Multiple Formats: Spark supports multiple data sources such as Parquet, JSON, Hive and Cassandra. The Data Sources API provides a pluggable mechanism for accessing structured data though Spark SQL. Data sources can be more than just simple pipes that convert data and pull it into Spark.
Lazy Evaluation: Apache Spark delays its evaluation till it is absolutely necessary. This is one of the key factors contributing to its speed. For transformations, Spark adds them to a DAG of computation and only when the driver requests some data, does this DAG actually gets executed.
Real Time Computation: Spark’s computation is real-time and has less latency because of its in-memory computation. Spark is designed for massive scalability and the Spark team has documented users of the system running production clusters with thousands of nodes and supports several computational models.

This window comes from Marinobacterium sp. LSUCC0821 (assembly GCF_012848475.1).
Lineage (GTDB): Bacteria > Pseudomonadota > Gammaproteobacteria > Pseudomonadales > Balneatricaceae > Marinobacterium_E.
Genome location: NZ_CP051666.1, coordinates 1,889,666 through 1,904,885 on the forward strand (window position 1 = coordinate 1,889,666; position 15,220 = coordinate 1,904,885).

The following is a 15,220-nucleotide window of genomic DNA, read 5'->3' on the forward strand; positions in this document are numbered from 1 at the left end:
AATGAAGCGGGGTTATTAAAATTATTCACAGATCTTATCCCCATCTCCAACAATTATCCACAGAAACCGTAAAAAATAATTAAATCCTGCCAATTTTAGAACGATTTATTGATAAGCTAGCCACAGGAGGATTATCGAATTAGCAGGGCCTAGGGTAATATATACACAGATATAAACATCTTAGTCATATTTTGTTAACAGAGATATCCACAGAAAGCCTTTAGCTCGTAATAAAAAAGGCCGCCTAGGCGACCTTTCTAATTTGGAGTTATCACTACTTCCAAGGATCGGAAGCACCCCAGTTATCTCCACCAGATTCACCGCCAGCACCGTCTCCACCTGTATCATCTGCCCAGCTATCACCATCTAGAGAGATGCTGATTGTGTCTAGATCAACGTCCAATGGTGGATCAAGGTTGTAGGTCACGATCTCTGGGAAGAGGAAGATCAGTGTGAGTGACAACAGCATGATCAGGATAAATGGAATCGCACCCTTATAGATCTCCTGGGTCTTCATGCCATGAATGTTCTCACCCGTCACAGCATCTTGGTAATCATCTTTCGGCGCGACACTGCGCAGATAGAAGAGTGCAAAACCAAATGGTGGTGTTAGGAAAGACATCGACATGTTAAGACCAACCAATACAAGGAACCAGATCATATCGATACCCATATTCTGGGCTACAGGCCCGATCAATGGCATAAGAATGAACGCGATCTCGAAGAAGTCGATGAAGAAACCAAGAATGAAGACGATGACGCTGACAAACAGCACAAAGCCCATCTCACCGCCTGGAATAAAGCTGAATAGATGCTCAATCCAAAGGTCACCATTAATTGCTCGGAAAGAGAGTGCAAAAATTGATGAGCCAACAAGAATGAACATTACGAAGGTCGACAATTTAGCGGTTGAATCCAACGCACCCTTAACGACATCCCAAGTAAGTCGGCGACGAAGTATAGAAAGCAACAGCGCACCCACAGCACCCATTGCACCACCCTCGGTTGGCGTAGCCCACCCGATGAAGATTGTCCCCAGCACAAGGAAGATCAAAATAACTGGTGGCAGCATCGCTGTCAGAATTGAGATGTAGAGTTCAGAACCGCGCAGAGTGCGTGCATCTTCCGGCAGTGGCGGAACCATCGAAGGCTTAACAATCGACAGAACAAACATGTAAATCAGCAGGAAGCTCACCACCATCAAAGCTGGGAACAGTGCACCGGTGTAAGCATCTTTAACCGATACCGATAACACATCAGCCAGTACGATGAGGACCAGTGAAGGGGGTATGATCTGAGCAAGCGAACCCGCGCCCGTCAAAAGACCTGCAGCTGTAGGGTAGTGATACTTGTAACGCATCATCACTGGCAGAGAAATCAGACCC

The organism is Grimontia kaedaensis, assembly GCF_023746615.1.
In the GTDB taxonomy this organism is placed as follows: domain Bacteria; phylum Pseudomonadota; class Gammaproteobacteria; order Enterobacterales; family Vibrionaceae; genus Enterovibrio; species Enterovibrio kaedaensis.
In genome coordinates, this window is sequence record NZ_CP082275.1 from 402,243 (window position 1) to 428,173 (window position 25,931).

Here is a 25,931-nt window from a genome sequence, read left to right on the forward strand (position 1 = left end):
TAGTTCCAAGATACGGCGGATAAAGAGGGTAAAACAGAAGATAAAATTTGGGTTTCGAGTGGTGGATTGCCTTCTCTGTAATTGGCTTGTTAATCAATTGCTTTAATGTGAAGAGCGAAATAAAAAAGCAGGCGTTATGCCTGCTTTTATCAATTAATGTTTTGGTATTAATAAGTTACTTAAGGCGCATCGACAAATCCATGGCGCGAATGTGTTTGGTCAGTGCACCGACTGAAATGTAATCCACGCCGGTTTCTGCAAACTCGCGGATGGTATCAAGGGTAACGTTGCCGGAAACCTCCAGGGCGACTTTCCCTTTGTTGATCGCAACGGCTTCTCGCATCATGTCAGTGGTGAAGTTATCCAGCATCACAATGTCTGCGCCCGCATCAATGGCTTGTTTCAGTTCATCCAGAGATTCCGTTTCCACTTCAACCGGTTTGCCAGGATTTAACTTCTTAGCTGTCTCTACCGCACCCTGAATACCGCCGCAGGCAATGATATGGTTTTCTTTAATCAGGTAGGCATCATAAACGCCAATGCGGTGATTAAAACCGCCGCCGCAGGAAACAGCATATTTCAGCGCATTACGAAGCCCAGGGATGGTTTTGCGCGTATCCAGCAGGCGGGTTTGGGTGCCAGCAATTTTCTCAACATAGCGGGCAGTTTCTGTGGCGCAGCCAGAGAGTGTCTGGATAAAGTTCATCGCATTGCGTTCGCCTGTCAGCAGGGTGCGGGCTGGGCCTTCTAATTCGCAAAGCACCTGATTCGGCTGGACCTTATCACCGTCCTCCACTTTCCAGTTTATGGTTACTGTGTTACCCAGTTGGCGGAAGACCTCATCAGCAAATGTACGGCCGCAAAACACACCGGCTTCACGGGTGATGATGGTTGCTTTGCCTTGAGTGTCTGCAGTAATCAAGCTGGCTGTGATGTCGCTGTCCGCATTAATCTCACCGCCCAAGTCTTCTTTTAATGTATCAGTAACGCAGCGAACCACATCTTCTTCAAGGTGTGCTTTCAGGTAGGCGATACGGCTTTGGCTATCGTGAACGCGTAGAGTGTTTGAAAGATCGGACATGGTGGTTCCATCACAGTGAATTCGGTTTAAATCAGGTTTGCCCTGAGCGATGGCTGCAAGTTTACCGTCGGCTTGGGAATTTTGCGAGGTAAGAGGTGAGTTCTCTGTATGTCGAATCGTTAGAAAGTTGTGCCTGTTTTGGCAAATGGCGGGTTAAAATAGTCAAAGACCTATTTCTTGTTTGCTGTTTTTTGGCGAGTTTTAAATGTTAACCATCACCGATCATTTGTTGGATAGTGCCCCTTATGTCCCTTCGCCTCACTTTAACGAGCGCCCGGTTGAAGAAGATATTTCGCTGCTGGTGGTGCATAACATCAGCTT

Hadoop Integration: Apache Spark provides smooth compatibility with Hadoop. This is a great boon for all the Big Data engineers who started their careers with Hadoop. Spark is a potential replacement for the MapReduce functions of Hadoop, while Spark has the ability to run on top of an existing Hadoop cluster using YARN for resource scheduling.
Machine Learning: Spark’s MLlib is the machine learning component which is handy when it comes to big data processing. It eradicates the need to use multiple tools, one for processing and one for machine learning. Spark provides data engineers and data scientists with a powerful, unified engine that is both fast and easy to use.
Apache Spark supports the following four languages: Scala, Java, Python and R. Among these languages, Scala and Python have interactive shells for Spark. The Scala shell can be accessed through ./bin/spark-shell and the Python shell through ./bin/pyspark. Scala is the most used among them because Spark is written in Scala and it is the most popularly used for Spark.